I ordered a Gibson style 3-way switch; the plan is to set it up to switch between the regular Strat-style 5-way setup and the piezo acoustic sound, with the middle position being a blend of both. I still have some learning to do about the piezo saddle pickups. Again, comments and suggestions welcome.
Yep, it can be a little proud and Then shave December back. Or you can resize it. Stew mac sells a thing to do the resizing
I would shave it with a card scraper.
Yep, same here. You’re talking about 1/32” if I’m hearing you correctly. That will be nothing to a good card scraper, in fact, when I do binding I want about that poking up to cover my you know what.
That's reassuring, thanks. Sorry for being obtuse, but what does "shave December" mean? Is that a auto-correct thing?
My concern is, if the binding is sticking up nearly a sixteenth, when I use rubber bands and/or stretchy tape to clamp it on, will the pressure on the proud edge cause the other edge of the binding to be pulled away from the body? I guess a dry run would answer that question; I'll give it a try asap. I have 3 scrapers; I just sharpened them up.
I brushed on some grain filler on the back and neck, then sanded it off with 400 grit.
It's cold here now, I'm waiting for a warmer day to spray a couple protective coats of lakker on the mahogany back and neck. Also, I need to dig up info on how deep to cut the neck pocket. That's another question: cut the pocket before applying the binding, or after?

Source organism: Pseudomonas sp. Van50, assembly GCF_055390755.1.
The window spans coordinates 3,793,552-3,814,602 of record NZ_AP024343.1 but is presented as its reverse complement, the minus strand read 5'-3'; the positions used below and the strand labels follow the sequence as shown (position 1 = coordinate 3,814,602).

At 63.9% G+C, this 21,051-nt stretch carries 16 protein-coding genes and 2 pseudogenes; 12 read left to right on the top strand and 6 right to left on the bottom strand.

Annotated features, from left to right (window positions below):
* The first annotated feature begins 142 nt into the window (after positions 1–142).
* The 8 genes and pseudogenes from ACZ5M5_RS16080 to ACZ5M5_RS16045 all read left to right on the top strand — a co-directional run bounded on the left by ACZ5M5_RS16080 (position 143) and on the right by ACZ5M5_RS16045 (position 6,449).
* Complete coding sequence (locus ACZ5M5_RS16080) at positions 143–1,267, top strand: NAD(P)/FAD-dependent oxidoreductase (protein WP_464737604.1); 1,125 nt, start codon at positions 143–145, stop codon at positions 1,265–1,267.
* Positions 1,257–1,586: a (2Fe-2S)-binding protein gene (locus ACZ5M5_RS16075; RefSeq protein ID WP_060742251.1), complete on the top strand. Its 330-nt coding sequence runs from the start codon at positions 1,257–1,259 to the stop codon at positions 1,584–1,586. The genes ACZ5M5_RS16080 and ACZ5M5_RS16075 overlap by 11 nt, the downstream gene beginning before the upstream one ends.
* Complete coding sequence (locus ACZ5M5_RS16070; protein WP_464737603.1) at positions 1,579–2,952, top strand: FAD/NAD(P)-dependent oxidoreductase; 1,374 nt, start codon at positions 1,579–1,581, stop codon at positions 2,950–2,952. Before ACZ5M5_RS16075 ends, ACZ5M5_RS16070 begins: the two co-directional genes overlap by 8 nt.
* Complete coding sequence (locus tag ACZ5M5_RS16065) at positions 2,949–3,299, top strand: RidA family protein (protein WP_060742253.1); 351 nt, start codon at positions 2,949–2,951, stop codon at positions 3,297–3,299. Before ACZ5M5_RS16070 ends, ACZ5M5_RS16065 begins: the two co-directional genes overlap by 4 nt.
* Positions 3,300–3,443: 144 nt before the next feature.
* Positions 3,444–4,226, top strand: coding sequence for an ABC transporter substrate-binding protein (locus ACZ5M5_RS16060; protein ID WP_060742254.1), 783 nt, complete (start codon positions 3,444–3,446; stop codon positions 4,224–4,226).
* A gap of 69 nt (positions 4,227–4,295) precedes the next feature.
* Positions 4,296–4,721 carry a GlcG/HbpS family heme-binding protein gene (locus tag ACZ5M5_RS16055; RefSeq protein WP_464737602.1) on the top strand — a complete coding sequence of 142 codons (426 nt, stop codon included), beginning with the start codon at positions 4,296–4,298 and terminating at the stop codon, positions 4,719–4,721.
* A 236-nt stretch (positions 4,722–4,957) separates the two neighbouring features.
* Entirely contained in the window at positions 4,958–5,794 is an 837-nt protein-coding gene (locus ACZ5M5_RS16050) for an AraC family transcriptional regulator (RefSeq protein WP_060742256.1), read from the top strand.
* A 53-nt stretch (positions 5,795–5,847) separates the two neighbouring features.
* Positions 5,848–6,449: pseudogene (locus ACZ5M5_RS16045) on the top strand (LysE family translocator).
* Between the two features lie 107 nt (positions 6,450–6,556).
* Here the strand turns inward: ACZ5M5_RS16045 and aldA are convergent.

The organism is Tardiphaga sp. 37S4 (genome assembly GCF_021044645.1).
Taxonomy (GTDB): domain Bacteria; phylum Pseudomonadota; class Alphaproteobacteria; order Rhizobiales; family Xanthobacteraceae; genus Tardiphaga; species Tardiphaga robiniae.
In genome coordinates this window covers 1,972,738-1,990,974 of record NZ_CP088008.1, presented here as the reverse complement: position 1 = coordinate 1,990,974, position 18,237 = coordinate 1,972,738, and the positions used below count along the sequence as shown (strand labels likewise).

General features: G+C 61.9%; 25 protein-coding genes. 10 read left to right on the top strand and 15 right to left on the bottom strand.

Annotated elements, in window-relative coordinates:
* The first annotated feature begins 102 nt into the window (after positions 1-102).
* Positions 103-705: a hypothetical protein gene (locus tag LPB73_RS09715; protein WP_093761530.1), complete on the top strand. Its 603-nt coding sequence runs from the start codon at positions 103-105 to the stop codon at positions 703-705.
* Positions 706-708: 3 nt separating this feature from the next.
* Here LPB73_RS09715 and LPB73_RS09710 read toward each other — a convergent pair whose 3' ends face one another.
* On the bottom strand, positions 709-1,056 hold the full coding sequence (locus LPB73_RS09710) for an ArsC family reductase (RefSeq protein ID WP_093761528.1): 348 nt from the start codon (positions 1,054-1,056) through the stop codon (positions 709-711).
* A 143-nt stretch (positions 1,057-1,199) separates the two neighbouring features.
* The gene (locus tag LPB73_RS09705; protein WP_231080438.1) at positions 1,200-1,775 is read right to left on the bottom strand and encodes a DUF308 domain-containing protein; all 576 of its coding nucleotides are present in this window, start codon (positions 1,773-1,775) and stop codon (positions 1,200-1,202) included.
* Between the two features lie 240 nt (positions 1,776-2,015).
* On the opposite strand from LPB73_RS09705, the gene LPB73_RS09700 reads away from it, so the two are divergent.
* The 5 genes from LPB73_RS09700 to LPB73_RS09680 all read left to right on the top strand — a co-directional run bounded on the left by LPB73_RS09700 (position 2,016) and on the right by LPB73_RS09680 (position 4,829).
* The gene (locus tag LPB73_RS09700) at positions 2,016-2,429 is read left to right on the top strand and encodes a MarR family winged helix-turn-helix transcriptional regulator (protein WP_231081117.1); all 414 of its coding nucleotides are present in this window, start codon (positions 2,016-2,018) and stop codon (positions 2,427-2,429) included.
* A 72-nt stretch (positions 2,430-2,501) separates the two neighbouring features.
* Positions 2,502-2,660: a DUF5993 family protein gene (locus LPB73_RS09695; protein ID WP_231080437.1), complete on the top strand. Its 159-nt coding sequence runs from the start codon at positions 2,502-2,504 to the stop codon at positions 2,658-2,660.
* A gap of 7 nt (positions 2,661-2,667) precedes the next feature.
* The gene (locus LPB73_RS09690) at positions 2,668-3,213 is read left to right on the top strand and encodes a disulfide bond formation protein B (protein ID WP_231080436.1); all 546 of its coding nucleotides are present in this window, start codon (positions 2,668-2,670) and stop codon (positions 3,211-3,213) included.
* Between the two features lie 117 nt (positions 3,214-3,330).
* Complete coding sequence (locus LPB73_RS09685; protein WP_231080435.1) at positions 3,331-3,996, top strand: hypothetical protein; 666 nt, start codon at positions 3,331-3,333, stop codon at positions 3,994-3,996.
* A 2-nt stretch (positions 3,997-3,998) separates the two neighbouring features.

I cut the pocket before the binding. What is the grain filler you are using?
The mahogany ColorTone from Stew Mac.
Yeah it’s autocorrect. Shave the excess back. That’s what I meant. You said the 1/4” is too narrow, the 5/16” is too tall, by my calbulations you need to split the difference, or 1/32” will sit proud. That’s not enough to cause issue in my opinion. You’d be left with 9/32” binding, ideally.
My first neck pocket! I used Ron Kirn's template, it uses the string-through holes for alignment, with drill bits used as pins to align everything; worked like a charm. 5/8 inch deep by 3 inches long.
It was tricky to get the depth exactly correct, it's within a 64th. I'm trying to think of something clever to label it with. Also, I gotta figure out what kind of channel I need for truss-rod access.
The "after" shot:
I tried the neck to see how it fits. It's not super tight, it has a little wobble room. From what I read, this is good; if it's too tight, the thickness of the lacquer can make it too tight.
Next up: start fooling around with the binding. I think you guys are right, getting all worked up over a 1/32 overhang is silly. I'll try a few test runs on some scraps, then it's really nail-biting time.
The neck pocket looks great. I used acetone on my last binding job and it was far better than the glue I used on my first one. For me it will be acetone from now on.
Good luck with the binding, I'm sure you will do a great job.